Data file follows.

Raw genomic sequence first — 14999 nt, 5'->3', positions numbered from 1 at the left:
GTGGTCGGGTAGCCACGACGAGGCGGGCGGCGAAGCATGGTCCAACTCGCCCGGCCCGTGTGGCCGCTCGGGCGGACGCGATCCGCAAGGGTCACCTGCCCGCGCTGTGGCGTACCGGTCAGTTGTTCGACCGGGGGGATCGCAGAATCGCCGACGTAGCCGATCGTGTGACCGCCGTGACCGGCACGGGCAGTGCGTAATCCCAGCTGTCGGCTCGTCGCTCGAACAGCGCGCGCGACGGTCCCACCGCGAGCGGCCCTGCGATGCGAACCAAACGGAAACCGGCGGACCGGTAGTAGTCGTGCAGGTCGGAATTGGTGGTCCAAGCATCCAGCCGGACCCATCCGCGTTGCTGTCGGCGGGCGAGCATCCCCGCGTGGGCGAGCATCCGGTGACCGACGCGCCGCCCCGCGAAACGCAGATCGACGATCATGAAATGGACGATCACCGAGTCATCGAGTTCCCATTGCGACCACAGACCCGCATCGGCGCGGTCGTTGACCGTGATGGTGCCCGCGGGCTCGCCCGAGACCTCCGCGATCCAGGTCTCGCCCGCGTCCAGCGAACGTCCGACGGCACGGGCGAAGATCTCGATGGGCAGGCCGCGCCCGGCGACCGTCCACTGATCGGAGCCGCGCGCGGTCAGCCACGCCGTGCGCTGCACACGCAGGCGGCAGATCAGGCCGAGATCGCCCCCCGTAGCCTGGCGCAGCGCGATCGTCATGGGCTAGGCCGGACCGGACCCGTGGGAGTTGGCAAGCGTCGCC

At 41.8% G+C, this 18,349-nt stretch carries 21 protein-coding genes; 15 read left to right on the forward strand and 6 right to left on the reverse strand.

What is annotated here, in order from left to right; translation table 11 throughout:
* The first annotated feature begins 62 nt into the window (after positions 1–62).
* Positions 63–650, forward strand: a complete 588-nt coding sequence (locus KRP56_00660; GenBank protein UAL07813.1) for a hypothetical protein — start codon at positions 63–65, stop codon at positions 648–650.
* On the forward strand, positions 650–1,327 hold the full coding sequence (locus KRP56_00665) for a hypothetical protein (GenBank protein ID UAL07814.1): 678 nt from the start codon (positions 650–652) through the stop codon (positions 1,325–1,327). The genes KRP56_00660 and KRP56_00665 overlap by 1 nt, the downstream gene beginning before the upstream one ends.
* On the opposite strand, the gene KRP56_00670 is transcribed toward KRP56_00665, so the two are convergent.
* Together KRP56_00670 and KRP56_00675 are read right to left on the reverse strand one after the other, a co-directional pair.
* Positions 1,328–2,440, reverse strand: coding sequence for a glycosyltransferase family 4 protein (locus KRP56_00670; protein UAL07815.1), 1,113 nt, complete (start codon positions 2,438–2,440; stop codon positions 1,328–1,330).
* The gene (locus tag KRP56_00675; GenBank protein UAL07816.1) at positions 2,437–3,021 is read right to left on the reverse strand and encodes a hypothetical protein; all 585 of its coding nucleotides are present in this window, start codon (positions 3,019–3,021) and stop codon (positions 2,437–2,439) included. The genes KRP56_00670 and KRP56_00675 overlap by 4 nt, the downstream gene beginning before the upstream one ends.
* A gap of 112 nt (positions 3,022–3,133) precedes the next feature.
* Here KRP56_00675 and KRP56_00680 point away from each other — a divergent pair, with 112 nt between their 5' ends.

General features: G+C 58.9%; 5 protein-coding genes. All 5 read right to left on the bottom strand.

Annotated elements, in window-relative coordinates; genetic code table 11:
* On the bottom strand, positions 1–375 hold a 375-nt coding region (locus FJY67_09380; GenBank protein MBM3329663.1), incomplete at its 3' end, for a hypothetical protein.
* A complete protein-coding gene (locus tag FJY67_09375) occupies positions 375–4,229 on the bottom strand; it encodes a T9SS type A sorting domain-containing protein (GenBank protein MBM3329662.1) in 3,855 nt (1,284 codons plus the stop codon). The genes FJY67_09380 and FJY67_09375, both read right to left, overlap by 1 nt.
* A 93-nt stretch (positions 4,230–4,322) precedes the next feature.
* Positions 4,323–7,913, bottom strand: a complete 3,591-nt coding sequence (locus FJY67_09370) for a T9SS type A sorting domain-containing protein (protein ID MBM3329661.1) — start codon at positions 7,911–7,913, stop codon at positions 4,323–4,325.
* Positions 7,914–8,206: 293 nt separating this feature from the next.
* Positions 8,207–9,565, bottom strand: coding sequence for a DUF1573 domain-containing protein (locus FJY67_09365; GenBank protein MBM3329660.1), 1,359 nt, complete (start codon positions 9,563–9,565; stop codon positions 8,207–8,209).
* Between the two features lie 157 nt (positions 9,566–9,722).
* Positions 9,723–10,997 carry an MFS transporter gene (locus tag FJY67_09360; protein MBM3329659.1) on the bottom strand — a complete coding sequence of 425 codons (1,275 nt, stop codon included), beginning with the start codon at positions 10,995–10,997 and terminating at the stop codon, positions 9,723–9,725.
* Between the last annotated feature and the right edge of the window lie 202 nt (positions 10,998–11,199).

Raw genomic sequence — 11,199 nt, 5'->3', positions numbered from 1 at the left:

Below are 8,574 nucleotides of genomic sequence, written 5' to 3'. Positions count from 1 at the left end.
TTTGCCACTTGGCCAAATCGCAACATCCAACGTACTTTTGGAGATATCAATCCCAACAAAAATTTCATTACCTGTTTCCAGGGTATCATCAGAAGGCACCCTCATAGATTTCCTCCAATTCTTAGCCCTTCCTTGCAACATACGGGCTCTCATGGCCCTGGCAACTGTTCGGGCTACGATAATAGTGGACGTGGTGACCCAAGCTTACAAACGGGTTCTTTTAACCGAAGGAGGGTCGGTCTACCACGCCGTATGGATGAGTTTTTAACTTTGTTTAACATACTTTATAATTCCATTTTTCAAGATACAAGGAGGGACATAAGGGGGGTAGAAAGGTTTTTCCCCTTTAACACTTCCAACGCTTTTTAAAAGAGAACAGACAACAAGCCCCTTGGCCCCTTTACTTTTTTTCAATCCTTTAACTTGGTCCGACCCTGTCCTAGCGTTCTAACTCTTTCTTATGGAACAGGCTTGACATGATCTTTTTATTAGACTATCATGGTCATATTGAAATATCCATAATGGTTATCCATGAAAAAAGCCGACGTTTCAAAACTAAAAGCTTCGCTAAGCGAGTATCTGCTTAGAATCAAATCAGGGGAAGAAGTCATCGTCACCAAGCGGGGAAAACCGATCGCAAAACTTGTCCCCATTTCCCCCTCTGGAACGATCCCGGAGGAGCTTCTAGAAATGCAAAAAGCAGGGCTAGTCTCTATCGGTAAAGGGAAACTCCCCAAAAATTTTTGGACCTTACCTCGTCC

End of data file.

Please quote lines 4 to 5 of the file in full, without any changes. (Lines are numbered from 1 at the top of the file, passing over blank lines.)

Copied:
What is annotated here, in order from left to right; translation table 11 throughout:
* The first annotated feature begins 62 nt into the window (after positions 1–62).